Serology is a blood test to detect the presence of antibodies against a microorganism. Certain microorganisms stimulate the body to produce antibodies during an active infection.
Blood is drawn from a vein, usually from the inside of the elbow or the back of the hand. The site is cleaned with germ-killing medicine (antiseptic). The health care provider wraps an elastic band around the upper arm to apply pressure to the area and make the vein swell with blood.
Next, the health care provider gently inserts a needle into the vein. The blood collects into an airtight vial or tube attached to the needle. The elastic band is removed from your arm.
Once the blood has been collected, the needle is removed, and the puncture site is covered to stop any bleeding.
In infants or young children, a sharp tool called a lancet may be used to puncture the skin and make it bleed. The blood collects into a small glass tube called a pipette, or onto a slide or test strip. A bandage may be placed over the area if there is any bleeding.
The blood is then analyzed in a laboratory to determine how certain antibodies react with specific antigens. The test can be used to confirm the identity of the specific microorganism.
There are several serology techniques that can be used depending on the suspected antibodies. Serology techniques include agglutination, precipitation, complement-fixation, fluorescent antibodies, and others.
There is no special preparation.
When the needle is inserted to draw blood, some people feel moderate pain, while others feel only a prick or stinging sensation. Afterward, there may be some throbbing.
A serology test can determine if you have ever been exposed to a particular microorganism, but this does not necessarily indicate a current infection.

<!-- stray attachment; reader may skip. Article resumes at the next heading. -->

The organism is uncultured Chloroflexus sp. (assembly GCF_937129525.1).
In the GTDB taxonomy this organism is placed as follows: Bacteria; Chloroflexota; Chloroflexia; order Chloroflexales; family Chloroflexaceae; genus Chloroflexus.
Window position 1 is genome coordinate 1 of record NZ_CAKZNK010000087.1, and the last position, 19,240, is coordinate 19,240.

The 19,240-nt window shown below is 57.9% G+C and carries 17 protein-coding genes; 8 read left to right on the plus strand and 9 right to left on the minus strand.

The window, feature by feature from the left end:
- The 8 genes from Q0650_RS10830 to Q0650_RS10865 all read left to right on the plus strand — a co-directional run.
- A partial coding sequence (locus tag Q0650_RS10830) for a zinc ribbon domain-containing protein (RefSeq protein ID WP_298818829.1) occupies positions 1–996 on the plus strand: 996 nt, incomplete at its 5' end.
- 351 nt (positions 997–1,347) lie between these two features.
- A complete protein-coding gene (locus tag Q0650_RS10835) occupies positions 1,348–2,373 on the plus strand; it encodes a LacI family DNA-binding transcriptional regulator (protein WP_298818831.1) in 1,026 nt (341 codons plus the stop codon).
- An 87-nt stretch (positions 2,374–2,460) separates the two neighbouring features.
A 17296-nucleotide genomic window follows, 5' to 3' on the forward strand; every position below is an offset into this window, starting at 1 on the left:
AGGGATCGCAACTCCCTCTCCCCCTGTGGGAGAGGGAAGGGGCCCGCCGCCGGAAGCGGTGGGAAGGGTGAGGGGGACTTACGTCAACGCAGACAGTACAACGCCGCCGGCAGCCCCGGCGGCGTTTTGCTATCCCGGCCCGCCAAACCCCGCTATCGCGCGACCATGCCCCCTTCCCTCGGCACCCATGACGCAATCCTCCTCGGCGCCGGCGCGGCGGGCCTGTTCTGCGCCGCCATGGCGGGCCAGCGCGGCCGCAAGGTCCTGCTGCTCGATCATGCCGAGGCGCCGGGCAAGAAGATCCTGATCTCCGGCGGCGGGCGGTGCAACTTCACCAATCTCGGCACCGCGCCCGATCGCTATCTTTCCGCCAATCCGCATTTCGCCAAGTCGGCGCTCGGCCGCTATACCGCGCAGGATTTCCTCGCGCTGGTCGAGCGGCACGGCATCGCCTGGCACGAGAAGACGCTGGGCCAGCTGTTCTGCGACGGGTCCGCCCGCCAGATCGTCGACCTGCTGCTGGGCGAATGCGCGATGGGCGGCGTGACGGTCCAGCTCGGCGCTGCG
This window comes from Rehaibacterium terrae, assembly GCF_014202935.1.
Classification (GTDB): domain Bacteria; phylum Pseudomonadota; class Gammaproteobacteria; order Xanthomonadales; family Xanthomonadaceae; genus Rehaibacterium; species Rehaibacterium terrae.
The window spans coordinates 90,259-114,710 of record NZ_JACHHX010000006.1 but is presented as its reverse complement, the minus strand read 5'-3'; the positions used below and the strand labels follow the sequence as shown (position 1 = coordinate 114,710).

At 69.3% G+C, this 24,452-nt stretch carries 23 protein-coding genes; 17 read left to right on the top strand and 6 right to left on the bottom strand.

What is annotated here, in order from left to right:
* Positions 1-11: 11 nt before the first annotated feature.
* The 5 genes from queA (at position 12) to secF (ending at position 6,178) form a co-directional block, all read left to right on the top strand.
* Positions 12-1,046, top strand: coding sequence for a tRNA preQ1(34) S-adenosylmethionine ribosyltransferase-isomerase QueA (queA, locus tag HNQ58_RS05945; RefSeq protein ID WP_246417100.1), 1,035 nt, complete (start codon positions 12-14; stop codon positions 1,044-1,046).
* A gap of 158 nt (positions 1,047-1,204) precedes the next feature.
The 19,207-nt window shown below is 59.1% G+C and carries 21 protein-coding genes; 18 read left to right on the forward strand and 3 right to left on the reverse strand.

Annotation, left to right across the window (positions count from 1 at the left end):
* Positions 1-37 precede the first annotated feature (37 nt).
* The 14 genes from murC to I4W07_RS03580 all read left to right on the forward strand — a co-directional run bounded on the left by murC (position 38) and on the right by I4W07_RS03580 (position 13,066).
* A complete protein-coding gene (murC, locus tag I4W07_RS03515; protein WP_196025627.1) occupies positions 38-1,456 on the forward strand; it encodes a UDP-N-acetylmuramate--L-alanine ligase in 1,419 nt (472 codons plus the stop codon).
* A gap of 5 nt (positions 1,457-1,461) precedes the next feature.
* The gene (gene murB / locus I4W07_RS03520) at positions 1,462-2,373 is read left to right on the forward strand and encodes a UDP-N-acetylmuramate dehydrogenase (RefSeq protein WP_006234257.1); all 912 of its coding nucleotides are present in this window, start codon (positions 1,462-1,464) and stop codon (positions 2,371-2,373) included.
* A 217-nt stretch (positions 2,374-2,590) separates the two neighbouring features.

Normally, no antibodies are found in the blood sample.
Note: Normal value ranges may vary slightly among different laboratories. Talk to your doctor about the meaning of your specific test results.
Detection of antibodies can be used to either diagnose an active or previous infection, or to determine if you are immune to reinfection by an organism. As the disease gets worse, more antibodies will be present. If a disease is suspected, the test may need to be repeated 10 days to 2 weeks after the first test.
If antibodies are found, you may:
- Have a current infection
- Have been infected in the past
- Have immunity to a certain organism and are unlikely to become sick
Some of the different diseases that can be detected include:
Additional conditions under which the test may be performed:
Veins and arteries vary in size from one patient to another and from one side of the body to the other. Obtaining a blood sample from some people may be more difficult than from others.
Other risks associated with having blood drawn are slight but may include:
- Excessive bleeding
- Fainting or feeling light-headed
- Hematoma (blood accumulating under the skin)
- Infection (a slight risk any time the skin is broken)
Review Date: 12/1/2009
Reviewed By: David C. Dugdale, III, MD, Professor of Medicine, Division of General Medicine, Department of Medicine, University of Washington School of Medicine; Jatin M. Vyas, MD, PhD, Assistant Professor in Medicine, Harvard Medical School, Assistant in Medicine, Division of Infectious Disease, Department of Medicine, Massachusetts General Hospital. Also reviewed by David Zieve, MD, MHA, Medical Director, A.D.A.M., Inc.
The information provided herein should not be used during any medical emergency or for the diagnosis or treatment of any medical condition. A licensed medical professional should be consulted for diagnosis and treatment of any and all medical conditions. Call 911 for all medical emergencies. Links to other sites are provided for information only -- they do not constitute endorsements of those other sites. © 1997- 2009 A.D.A.M., Inc. Any duplication or distribution of the information contained herein is strictly prohibited.